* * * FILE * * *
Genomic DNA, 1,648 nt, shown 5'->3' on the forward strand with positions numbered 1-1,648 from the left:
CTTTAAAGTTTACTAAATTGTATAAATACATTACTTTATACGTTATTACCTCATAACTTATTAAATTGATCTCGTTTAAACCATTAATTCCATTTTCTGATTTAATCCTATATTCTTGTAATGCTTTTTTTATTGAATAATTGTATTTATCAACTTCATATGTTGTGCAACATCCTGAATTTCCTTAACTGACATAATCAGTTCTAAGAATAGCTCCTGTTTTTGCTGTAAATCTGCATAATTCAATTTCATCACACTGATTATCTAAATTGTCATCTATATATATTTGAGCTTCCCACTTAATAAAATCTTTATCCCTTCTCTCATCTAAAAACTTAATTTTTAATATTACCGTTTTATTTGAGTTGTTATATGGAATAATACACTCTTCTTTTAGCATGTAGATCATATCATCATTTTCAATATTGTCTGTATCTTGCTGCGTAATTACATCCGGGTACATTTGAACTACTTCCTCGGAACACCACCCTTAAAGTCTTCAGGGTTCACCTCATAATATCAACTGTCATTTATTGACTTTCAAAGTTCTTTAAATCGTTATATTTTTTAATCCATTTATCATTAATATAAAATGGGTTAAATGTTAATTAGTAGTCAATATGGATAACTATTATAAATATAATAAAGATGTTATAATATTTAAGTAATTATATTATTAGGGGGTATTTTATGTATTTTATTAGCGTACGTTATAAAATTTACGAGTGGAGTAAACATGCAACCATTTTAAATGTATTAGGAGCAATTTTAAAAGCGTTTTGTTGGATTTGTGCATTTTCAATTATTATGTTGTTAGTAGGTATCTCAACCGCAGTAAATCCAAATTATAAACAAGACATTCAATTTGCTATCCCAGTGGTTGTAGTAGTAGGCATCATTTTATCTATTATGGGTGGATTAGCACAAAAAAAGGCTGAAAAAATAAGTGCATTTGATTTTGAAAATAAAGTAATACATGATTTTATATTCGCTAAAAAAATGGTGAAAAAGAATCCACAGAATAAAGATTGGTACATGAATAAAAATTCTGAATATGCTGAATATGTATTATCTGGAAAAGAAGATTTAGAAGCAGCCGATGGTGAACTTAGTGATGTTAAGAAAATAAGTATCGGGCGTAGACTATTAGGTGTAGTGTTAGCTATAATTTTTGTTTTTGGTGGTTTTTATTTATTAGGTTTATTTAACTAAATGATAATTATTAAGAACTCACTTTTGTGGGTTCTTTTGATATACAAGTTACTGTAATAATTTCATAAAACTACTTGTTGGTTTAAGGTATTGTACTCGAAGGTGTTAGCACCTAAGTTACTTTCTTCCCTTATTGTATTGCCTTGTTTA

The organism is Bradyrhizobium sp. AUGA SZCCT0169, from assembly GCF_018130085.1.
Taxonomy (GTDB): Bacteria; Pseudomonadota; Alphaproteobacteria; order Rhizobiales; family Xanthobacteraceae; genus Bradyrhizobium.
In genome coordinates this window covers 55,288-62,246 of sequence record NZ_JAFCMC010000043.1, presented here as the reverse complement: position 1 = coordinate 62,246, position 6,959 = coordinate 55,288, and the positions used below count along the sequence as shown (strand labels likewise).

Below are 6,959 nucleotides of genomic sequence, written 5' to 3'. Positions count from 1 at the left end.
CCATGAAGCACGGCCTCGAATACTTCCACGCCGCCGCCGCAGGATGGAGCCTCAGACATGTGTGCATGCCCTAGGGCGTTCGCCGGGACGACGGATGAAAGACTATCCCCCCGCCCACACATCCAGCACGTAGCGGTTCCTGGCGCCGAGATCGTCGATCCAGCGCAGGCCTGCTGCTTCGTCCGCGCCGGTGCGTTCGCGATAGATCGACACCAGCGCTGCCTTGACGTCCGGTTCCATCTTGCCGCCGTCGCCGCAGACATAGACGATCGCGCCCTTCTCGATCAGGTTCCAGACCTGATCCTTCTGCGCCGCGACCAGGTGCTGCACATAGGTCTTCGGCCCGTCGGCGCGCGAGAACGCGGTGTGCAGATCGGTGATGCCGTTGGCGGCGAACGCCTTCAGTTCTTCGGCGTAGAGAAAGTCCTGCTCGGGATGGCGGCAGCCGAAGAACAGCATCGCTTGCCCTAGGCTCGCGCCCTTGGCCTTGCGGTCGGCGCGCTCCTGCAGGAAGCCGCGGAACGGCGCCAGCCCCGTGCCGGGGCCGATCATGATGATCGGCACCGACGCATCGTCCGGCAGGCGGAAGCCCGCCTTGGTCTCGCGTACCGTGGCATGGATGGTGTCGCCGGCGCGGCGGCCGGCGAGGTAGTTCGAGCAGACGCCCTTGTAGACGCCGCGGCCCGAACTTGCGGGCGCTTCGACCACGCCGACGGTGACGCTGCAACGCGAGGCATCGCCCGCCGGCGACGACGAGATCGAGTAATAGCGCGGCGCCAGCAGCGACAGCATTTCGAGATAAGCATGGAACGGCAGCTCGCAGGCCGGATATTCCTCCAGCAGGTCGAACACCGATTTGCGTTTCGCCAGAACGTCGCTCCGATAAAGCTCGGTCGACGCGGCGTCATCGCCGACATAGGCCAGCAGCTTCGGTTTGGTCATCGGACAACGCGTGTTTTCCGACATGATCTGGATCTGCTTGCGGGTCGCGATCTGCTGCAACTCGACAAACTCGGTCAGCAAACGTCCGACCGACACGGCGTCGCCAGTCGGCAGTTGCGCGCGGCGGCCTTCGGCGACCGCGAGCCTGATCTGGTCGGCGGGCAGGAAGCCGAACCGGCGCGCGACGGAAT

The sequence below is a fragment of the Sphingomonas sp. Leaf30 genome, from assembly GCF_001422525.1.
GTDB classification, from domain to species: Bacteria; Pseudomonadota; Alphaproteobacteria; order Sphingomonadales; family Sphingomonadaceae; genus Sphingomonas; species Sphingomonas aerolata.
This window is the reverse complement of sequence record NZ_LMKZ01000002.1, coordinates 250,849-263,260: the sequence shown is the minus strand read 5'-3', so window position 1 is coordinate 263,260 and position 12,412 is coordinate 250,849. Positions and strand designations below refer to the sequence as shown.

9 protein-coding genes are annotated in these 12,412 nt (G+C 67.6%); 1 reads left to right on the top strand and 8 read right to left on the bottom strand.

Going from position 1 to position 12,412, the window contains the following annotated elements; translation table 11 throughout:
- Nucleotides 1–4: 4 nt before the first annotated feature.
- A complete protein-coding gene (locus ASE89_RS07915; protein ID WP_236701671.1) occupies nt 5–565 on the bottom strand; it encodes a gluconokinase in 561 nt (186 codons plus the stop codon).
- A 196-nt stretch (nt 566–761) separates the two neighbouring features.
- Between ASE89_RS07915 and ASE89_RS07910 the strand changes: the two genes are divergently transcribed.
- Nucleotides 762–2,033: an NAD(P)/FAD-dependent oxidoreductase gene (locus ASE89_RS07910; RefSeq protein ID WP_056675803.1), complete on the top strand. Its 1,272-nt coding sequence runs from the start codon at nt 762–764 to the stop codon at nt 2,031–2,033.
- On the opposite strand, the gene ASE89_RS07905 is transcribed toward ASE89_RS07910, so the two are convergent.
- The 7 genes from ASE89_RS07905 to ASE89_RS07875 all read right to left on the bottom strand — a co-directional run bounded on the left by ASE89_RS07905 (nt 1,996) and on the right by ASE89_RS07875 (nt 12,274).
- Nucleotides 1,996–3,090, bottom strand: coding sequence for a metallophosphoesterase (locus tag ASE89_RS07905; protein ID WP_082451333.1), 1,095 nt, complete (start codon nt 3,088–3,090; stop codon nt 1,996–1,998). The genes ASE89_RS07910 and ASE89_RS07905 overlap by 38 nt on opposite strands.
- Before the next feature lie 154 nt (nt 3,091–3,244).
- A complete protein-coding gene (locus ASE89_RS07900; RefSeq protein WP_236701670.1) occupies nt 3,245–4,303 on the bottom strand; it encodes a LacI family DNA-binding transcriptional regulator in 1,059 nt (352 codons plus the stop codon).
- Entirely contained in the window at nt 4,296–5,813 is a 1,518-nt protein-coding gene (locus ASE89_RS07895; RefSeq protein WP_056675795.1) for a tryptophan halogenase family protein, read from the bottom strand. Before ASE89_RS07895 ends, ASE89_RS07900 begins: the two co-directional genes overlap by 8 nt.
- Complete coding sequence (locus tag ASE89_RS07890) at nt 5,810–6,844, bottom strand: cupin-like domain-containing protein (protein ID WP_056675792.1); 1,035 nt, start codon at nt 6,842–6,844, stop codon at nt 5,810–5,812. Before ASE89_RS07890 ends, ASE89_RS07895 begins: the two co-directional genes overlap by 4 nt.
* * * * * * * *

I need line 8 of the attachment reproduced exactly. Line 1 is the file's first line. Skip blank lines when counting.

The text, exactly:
The sequence below is a fragment of the Sphingomonas sp. Leaf30 genome, from assembly GCF_001422525.1.